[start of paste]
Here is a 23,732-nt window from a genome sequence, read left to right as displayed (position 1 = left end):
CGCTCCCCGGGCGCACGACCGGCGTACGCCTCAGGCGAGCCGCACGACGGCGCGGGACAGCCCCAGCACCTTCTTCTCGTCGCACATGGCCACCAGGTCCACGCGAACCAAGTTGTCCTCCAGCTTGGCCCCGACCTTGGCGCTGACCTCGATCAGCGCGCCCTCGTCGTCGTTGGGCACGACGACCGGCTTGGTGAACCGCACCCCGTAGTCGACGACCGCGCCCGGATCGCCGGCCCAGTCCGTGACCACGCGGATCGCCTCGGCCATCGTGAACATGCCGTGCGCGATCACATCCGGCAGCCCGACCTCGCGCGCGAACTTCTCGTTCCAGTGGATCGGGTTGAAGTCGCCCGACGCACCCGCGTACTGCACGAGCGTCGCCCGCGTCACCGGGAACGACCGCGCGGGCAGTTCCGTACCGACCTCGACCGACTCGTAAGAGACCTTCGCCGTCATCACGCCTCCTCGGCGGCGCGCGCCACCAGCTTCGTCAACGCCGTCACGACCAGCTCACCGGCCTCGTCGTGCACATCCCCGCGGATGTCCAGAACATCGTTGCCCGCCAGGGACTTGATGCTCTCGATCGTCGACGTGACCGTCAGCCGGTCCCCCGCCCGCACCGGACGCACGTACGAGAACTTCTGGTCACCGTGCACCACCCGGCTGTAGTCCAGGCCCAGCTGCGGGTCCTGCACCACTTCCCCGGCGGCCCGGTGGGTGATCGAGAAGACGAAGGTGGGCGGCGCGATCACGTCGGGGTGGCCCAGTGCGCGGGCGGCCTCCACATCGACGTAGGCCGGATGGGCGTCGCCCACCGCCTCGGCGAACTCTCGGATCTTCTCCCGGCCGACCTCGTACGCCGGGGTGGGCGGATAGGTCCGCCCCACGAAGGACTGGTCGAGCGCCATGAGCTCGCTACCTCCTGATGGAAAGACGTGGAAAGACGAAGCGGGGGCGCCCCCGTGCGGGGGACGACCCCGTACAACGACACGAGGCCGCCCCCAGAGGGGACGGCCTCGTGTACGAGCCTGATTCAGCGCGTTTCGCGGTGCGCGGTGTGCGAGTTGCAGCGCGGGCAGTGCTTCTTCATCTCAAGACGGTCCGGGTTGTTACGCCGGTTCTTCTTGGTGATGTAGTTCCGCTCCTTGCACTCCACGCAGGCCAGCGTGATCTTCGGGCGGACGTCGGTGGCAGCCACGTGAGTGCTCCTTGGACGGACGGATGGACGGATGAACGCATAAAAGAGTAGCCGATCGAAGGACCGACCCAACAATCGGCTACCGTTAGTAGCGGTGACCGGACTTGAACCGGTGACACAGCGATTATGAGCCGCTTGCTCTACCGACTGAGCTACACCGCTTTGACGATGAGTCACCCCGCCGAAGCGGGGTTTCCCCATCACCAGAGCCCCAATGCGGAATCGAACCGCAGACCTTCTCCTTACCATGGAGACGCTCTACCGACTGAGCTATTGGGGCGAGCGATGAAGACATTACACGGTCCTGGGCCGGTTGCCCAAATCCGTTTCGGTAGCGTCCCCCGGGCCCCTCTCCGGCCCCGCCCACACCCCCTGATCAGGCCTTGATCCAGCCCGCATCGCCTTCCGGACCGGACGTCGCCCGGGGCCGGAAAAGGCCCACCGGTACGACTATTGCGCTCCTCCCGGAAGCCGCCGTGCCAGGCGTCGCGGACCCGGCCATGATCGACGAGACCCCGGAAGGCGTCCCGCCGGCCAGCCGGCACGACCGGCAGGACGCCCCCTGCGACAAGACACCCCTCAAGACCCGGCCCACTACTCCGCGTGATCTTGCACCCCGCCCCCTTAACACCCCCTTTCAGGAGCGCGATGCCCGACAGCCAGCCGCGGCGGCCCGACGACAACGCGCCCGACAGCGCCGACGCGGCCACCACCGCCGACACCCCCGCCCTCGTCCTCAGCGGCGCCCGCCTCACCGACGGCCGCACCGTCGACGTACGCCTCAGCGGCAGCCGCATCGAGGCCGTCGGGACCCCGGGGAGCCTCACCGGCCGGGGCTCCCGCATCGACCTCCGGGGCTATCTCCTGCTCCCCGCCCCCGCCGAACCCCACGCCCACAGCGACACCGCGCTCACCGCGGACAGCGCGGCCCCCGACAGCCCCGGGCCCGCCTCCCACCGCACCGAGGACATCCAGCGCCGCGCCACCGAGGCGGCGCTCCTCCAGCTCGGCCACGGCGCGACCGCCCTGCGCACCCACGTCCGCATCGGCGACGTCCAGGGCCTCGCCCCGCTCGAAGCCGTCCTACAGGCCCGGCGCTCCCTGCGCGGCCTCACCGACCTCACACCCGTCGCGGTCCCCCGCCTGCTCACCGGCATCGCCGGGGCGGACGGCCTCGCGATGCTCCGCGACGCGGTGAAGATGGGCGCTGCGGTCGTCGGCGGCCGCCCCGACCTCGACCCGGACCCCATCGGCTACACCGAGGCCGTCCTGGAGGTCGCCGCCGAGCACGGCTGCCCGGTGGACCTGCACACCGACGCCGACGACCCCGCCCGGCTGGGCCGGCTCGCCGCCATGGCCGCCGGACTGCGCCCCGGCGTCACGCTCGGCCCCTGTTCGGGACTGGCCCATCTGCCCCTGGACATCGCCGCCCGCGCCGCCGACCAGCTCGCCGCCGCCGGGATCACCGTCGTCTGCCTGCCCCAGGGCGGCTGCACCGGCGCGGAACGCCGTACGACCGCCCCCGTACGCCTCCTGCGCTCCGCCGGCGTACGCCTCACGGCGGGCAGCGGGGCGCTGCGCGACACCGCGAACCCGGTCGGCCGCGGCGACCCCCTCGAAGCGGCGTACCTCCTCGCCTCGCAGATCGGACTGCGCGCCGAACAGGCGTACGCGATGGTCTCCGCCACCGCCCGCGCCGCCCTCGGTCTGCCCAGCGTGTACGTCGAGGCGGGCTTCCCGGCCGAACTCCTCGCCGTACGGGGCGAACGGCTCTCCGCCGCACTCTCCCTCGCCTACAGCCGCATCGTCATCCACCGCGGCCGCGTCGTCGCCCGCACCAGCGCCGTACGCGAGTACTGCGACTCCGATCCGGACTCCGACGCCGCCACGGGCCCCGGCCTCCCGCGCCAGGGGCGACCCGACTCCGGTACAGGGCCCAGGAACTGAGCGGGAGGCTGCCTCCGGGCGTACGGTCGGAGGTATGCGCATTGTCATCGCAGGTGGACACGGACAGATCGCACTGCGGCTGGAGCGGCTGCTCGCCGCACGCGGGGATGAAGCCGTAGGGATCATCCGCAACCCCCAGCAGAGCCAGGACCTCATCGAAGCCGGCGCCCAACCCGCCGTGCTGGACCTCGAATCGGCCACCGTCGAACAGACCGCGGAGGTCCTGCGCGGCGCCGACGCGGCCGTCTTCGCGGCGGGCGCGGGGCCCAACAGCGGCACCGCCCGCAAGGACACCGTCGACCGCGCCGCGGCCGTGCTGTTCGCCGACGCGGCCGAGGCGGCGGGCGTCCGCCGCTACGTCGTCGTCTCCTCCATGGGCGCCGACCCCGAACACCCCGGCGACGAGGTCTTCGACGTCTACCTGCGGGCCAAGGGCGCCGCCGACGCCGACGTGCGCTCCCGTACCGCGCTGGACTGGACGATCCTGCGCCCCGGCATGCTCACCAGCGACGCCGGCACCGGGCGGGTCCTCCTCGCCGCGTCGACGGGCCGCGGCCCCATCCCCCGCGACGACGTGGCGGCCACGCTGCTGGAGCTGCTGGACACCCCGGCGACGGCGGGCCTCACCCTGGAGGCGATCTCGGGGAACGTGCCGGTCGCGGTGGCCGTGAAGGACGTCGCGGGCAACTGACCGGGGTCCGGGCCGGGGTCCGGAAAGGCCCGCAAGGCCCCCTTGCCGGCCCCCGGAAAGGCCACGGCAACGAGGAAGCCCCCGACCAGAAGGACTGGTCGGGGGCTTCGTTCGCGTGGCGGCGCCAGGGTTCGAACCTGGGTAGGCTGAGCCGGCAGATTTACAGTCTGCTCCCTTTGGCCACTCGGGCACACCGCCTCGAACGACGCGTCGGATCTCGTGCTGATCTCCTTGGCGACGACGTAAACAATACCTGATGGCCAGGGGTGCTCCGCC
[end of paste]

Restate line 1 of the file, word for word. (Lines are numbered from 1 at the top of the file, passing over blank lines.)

Here is a 23,732-nt window from a genome sequence, read left to right as displayed (position 1 = left end):